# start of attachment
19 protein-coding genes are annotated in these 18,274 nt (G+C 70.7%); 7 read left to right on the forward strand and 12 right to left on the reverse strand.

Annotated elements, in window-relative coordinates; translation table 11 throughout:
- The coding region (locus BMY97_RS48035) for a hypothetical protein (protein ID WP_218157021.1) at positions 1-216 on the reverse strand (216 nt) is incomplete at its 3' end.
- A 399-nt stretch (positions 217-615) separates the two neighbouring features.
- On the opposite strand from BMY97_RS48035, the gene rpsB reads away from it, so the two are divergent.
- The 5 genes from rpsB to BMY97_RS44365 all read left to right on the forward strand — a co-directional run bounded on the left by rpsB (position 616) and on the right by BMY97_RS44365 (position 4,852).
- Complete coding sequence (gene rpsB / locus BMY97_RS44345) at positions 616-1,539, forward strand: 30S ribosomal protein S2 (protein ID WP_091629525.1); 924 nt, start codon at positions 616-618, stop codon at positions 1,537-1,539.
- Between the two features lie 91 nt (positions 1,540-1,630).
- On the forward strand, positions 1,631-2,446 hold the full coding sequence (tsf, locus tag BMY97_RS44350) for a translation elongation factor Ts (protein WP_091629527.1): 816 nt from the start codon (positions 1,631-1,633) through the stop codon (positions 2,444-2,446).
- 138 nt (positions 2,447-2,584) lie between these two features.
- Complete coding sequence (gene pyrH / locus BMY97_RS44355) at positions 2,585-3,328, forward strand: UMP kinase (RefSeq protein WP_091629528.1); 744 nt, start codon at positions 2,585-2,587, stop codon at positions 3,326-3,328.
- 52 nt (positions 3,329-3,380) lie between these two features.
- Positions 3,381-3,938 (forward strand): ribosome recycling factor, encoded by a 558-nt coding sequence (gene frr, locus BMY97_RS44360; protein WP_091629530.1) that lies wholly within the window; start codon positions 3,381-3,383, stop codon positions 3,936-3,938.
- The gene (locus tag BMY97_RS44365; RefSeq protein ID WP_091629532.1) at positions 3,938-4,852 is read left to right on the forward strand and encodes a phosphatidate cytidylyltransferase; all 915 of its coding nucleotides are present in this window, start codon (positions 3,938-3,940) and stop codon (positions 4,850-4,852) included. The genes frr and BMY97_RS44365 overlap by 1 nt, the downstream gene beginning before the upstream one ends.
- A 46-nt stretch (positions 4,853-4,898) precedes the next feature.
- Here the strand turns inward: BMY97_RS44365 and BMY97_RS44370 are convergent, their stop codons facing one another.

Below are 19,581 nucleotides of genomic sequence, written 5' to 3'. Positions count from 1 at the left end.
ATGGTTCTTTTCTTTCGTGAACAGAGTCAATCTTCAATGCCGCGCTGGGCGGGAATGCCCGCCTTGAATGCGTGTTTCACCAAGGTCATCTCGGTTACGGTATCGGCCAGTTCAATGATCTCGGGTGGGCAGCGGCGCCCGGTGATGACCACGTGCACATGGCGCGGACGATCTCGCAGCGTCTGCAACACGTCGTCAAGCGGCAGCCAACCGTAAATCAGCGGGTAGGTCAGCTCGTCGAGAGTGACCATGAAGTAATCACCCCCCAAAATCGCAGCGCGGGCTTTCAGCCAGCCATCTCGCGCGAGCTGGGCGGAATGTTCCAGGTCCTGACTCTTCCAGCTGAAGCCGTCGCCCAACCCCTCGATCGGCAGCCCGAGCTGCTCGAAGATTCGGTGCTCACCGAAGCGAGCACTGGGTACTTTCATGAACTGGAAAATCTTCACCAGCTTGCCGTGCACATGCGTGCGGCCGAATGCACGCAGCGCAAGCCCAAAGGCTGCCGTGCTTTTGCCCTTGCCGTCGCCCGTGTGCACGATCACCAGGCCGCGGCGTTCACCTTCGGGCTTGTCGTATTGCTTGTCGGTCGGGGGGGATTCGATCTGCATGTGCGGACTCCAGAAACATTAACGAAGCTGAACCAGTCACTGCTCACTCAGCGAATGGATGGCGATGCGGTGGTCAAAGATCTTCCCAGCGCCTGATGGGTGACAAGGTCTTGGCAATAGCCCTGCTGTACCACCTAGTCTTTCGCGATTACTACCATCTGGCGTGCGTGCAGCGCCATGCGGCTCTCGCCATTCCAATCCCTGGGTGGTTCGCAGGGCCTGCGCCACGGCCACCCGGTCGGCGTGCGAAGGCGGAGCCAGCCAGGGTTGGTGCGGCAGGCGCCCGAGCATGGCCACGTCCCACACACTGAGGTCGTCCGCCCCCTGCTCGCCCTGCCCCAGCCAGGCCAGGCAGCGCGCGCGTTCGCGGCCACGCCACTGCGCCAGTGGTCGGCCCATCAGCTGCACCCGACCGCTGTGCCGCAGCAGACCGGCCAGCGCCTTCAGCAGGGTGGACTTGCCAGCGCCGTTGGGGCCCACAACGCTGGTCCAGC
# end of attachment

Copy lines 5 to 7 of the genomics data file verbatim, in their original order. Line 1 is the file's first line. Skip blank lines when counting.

- On the opposite strand from BMY97_RS48035, the gene rpsB reads away from it, so the two are divergent.
- The 5 genes from rpsB to BMY97_RS44365 all read left to right on the forward strand — a co-directional run bounded on the left by rpsB (position 616) and on the right by BMY97_RS44365 (position 4,852).
- Complete coding sequence (gene rpsB / locus BMY97_RS44345) at positions 616-1,539, forward strand: 30S ribosomal protein S2 (protein ID WP_091629525.1); 924 nt, start codon at positions 616-618, stop codon at positions 1,537-1,539.